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  • Agency and Normative Self-Governance.Matthew Silverstein - 2017 - Australasian Journal of Philosophy 95 (3):517-528.
    We are agents: we can deliberate about what to do, and then act on the basis of that deliberation. We are also capable of normative self-governance: we can identify and respond to reasons as reasons. Many theorists believe that these two capacities are intimately connected. On the basis of this connection they conclude that practical reasoning must be carried out under the guise of a justification. This paper explores two strategies for avoiding that conclusion. The first, which just denies the (...)
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  • The Morality of Economic Behaviour.Vangelis Chiotis - 2015 - Journal of Global Ethics 11 (2):188-204.
    One approach to moral economy wishes to show that it is rational to be moral. As rational morality has received little attention from economics, as opposed to political philosophy, this article examines it in an economics framework. Rational morality refers primarily to individual behaviour so that one may also speak of it as moral microeconomics. When a group of agents are disposed to constrain their maximisation, that behaviour may be considered rational. However, this relies on ‘moralised’ assumptions about individual behaviour. (...)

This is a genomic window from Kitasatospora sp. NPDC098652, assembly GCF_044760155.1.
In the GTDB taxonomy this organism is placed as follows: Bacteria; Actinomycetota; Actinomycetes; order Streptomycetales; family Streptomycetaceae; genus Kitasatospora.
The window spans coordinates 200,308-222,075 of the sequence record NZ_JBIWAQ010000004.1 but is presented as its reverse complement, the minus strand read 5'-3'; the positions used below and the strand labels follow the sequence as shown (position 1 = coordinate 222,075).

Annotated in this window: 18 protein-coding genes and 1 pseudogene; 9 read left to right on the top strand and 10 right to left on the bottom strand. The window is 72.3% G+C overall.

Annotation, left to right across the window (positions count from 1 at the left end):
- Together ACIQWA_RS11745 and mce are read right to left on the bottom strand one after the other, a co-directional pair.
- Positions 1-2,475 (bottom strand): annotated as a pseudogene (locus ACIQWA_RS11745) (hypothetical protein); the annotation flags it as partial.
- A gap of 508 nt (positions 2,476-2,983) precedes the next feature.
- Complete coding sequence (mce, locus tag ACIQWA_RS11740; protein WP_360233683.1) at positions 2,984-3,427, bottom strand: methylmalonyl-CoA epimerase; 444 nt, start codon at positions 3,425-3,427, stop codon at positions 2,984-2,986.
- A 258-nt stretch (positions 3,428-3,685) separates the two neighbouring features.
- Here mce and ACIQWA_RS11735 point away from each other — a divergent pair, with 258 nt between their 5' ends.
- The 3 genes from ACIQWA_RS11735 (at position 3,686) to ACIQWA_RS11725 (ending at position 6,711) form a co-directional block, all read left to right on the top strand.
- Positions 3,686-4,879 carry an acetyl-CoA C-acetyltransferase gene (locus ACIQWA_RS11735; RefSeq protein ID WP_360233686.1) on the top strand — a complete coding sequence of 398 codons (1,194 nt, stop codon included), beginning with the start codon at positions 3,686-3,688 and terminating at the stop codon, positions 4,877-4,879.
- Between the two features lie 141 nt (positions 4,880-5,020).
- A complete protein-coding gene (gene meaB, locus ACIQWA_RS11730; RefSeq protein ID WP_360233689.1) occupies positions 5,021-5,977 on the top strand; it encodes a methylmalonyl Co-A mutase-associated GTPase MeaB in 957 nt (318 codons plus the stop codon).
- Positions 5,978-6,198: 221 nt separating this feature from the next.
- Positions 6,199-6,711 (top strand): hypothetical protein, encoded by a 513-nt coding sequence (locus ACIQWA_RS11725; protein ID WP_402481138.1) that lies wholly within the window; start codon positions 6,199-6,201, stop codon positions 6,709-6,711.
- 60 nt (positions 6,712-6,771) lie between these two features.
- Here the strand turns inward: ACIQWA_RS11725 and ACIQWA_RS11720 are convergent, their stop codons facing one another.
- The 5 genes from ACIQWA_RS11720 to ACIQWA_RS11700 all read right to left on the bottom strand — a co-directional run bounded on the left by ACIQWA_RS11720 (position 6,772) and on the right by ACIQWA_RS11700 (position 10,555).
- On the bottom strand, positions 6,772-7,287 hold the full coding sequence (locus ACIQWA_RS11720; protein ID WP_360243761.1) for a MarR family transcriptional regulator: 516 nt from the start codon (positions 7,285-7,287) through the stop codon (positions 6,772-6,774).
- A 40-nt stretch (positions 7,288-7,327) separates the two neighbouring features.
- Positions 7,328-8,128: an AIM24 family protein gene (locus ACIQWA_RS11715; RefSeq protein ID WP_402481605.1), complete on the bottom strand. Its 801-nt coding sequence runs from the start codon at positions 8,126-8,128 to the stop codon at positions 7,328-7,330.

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  • Critical Notice of Aaron James, Fairness in Practice: A Social Contract for a Global Economy.Mathias Risse & Gabriel Wollner - 2013 - Canadian Journal of Philosophy 43 (3):382-401.
    Nobody has offered such a comprehensive philosophical approach to trade. Nonetheless, James's approach does not succeed. First, we explore James's constructivist method, which does less work than he suggests. The second topic is James's take on the different ‘grounds’ of justice. We explore the shortcomings of approaches that focus exclusively on trade. Our third topic is why James thinks trade is such a ground. The fourth topic is how James argues for his proposed ‘structural equity.’ This proposal remains under-argued. Our (...)